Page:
Origin of abortive
Examples from the Web for abortive
Migraine drugs fall into two categories: preventive and abortive.
One time was an abortive interview about the U.S. wars in Indochina which ended with him stomping off.Bloody Bloody Richard Nixon’s Role in a Forgotten Genocide|Nick Turse|September 28, 2013|DAILY BEAST
Ross later defined this as "the only new idea" that Arafat had presented at the abortive peace talks.
He recalled previous failed Special Forces operations, including Desert One, the abortive hostage rescue attempt in Iran in 1980.
They rise from the ruins of one abortive sentence, to launch forth into another with 54 unabated vigour.The Works of Robert Louis Stevenson - Swanston Edition Vol. XXII (of 25)|Robert Louis Stevenson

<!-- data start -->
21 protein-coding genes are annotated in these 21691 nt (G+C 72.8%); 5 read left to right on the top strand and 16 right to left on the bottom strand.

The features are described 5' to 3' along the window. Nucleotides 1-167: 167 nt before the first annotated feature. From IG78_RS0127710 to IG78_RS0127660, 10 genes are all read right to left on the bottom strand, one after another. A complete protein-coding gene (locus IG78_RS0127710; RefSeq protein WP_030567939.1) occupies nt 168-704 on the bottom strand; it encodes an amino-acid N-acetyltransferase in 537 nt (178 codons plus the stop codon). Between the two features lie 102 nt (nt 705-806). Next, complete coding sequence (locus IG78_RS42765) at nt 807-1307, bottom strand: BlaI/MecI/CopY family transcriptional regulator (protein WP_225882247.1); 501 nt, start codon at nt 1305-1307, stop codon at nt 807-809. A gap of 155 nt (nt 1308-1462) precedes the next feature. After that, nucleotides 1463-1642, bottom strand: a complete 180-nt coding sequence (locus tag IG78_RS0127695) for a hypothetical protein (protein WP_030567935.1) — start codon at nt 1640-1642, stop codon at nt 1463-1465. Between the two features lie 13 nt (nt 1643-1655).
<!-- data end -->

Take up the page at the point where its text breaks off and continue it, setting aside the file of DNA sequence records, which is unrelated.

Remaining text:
He was an albino and chiefly remembered for his abortive attempt to tax matches, giving rise to the joke “ex luce lucellum.”Fifty-One Years of Victorian Life|Margaret Elizabeth Leigh Child-Villiers, Countess of Jersey
Owing to an abortive and obscurely originated action for libel, the whole matter revives.Lord Randolph Churchill|Winston Spencer Churchill
Maxwell pulled out his handkerchief, and made an abortive effort to get his face clean.Hepsey Burke|Frank Noyes Westcott
Abortive adventures of this kind have in our own time been witnessed.Charles Dickens as a Reader|Charles Kent
British Dictionary definitions for abortive
Word Origin and History for abortive
late 14c., "born prematurely or dead," from Latin abortivus "pertaining to miscarriage; causing abortion," from abort-, past participle stem of aboriri "disappear, miscarry," from ab- "amiss" (see ab-) + oriri "appear, be born, arise" (see orchestra); the compound word used in Latin for deaths, miscarriages, sunsets, etc. The Latin verb for "to produce an abortion" was abigo, literally "to drive away." Not originally used to imply forced or deliberate miscarriage; from 14c.-18c. stillborn children or domestic animals were said to be abortive. Also see abortion. Related: Abortiveness.